Biofilm in Endoscopy

Biofilm in Endoscopy

Biofilm is a collection of microorganisms surrounded by the slime they secrete, attached to either an inert or a living surface. A simple illustration might be gelatin fruit salad with the individual pieces of fruit suspended in gelatin, which is allowed to dry and harden. Some familiar examples of biofilm include the plaque on teeth, the slippery slime on river stones and the gel-like film on the inside of a vase which held flowers for a week. Biofilm is the cosmopolite of the bacterial world, comfortable in any setting, existing wherever surfaces contact water.

More than 99 percent of all bacteria live in biofilm communities. Some are beneficial: the organisms lining a healthy intestine prevent damage from pathogenic toxins; the organisms of the female genito-urinary tract create an acidic environment which is noxious to pathogens. Other types of biofilm are harmful, harboring microorganisms which may cause chronic infection or perhaps lead to rejection of medical implants.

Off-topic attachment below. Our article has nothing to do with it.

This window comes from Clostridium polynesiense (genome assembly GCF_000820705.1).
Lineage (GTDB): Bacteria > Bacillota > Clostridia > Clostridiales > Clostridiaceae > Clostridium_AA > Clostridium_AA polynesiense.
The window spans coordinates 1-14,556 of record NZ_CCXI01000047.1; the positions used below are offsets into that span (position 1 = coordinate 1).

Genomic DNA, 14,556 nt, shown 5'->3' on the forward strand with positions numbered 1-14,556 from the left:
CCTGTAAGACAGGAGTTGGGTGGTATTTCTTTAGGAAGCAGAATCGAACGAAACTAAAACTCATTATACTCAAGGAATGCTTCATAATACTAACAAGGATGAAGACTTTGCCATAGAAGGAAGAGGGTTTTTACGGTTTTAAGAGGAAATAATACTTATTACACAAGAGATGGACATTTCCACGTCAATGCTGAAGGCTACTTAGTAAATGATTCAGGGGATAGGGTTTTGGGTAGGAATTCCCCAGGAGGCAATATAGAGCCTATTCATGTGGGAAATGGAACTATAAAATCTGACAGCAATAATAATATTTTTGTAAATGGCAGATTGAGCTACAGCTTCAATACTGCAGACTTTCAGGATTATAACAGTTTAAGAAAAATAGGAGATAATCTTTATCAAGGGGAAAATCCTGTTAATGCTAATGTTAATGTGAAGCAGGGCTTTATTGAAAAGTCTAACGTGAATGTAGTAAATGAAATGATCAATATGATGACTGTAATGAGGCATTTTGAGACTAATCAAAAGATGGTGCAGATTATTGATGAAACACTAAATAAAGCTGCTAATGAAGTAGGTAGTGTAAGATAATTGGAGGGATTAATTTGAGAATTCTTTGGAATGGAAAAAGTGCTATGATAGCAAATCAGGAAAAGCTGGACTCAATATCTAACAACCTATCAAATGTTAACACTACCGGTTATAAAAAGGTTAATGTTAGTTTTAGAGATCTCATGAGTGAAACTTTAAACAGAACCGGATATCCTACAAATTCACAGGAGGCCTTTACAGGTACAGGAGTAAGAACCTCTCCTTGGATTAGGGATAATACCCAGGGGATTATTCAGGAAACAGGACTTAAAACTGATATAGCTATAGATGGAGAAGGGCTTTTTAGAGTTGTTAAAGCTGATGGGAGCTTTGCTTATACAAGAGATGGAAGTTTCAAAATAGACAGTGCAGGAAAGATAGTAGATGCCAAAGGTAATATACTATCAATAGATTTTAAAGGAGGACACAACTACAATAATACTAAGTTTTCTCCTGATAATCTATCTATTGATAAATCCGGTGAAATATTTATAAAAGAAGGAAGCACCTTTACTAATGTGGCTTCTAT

In industry, sewage treatment plants rely on biofilm to remove contaminants from water; but biofilm can also cause problems by corroding pipes and clogging water filters.


The organisms lining a healthy intestine; the organisms of a female genito-urinary tract

Biofilm exists wherever a surface contacts water.

Next Page: Biofilm Formation

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